Ruling on one who accidentally commited kufr due to negligence

The Details of the Question

What is the ruling of someone who rejects a ruling on something that was said to be obligatory in Islam because the explanations and evidence given by scholars were insufficient and refutable to him however he is aware that he does not possess the knowledge of the scholars in terms of knowing all the hadith books to make a certain judgment whether something is haram or halal and so on so he maintains a stance of not being sure about whether a certain act is haram or halal. However is too lazy to research further on the matter as it would require him to study as much as the scholars so he is negligent in seeking knowledge. If it turns out in the Hereafter that he was wrong in his interpretation, will he be considered to have committed kufr due to rendering the haram or halal or denying the law of Allah although he was not aware he did either of those things due to his ignorance that was caused by his negligence? I know falling short in knowledge is sinful but is he then considered to have committed kufr unknowingly as well? And also what if he was rash and believe something that was haram was halal based on his interpretation and was wrong and yet also negligent in researching further due to laziness? Is he merely just sinful for falling short in knowledge or is he also considered to have committed kufr for unknowingly denying the rules of Allah and goes out of Islam without his knowledge?

The Answer

Dear Brother / Sister,

It is definitely a big mistake, but since there is no deliberate denial, he does not become an unbeliever; he does not exit the religion of Islam but he becomes a sinner. He will be punished for his negligence and ignorance, but he will not be an unbeliever.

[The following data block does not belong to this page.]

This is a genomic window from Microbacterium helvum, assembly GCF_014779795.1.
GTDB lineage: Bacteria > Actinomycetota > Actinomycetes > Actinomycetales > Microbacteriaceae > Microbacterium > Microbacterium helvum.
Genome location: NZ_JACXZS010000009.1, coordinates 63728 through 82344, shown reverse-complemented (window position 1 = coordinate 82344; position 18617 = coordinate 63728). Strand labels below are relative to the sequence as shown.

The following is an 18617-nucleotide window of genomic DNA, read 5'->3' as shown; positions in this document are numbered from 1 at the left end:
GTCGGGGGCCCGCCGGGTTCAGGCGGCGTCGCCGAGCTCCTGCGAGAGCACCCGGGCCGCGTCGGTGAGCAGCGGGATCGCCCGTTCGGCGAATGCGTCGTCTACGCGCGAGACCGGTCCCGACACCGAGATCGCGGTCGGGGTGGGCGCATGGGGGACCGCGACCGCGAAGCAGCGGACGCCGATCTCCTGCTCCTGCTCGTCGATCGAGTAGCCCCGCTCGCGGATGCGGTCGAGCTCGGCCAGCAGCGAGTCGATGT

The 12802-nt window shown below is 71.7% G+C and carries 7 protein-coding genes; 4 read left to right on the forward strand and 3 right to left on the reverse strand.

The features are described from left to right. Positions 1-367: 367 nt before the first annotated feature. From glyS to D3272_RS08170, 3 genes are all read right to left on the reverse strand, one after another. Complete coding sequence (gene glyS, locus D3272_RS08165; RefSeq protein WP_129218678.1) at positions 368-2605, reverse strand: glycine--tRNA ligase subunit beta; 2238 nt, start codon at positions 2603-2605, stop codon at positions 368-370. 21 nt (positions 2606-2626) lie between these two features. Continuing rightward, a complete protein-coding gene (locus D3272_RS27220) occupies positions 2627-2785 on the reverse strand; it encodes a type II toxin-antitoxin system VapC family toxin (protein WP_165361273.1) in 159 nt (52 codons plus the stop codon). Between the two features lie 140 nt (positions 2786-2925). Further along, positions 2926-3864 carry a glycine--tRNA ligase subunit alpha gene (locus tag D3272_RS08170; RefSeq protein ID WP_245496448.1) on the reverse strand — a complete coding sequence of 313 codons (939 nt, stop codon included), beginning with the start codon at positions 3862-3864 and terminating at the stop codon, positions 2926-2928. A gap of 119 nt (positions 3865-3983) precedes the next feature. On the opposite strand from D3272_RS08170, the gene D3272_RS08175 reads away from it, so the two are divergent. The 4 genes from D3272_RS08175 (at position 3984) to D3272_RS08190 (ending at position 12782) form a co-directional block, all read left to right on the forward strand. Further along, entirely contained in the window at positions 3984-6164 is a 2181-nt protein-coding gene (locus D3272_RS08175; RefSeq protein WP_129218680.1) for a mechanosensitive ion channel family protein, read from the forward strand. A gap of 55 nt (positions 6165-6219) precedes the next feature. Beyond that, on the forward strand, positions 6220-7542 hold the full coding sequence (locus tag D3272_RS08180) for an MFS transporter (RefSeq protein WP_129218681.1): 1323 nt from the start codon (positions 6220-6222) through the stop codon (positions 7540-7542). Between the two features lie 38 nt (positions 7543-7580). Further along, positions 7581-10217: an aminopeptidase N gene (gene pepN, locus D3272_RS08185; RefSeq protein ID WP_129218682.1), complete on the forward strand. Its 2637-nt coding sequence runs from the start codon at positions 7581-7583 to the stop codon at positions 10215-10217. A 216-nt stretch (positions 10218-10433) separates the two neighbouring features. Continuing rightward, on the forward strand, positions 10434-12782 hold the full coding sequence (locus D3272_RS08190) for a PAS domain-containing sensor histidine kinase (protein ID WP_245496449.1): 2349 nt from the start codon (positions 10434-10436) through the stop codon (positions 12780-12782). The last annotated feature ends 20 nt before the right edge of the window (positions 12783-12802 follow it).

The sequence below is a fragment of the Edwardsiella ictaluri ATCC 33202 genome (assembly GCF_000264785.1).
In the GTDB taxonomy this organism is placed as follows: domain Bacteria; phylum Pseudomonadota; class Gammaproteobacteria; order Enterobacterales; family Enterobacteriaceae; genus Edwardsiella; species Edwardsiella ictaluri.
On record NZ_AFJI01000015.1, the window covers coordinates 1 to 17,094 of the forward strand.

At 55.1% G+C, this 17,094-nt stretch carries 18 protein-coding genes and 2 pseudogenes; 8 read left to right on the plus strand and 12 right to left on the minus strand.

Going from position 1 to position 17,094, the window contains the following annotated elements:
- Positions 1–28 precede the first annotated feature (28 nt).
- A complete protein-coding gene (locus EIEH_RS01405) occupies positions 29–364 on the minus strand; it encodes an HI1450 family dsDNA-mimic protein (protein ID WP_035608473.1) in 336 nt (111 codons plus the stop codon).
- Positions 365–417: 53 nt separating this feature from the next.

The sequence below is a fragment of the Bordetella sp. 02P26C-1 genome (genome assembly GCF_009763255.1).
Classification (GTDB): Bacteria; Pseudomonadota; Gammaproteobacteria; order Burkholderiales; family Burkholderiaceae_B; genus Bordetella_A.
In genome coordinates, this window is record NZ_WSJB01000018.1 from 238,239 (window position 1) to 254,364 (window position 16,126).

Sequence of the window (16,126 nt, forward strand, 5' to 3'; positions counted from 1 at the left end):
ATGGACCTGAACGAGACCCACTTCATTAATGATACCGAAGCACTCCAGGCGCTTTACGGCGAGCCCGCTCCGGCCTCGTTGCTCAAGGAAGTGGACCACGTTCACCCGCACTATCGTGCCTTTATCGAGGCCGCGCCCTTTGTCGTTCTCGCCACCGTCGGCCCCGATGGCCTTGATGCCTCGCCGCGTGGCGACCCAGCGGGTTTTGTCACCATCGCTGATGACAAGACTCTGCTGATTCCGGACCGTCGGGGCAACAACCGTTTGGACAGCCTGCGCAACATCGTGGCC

It is hoped that if he realizes his mistake and repents, his sin will be forgiven.

Does something that is done without knowing that it is unbelief make a person an unbeliever?

The Details of the Question  

- If a person does something that leads him to unbelief unknowingly, he becomes an unbeliever because ignorance is not an excuse (Hadith Manawi). If someone does not know that stealing is a crime and commits a crime, will the judge accept his ignorance as an excuse? The issue is expressed as follows in DURAR, one of the Aqaid (Creed) books:

“If a person does or says something that causes unbelief without a darurah (obligation, necessity) even though his heart is full of belief, he becomes an unbeliever. The belief in his heart will do him no good.” (Darurah is this; if they threaten him, what he says with his tongue will not be unbelief.) (Uyunul Basair)

“If thou dost question them, they declare (with emphasis): ‘We were only talking idly and in play.’” (at-Tawba, 9/65) If a person does something that causes unbelief near us, we should warn that person if we have enough knowledge regarding the issue and if the medium is appropriate. If it is not, we should warn him later. If we do not have enough knowledge, we should hate his unbelief and keep away from him. If we do not do them, we will also be held responsible.

- I asked a question about uttering words of unbelief and they wrote me that. Is it correct? Can a person become an unbeliever unknowingly and unintentionally?


- The resources given regarding the issue are important. They are the decrees according to the apparent meaning of shari’ah.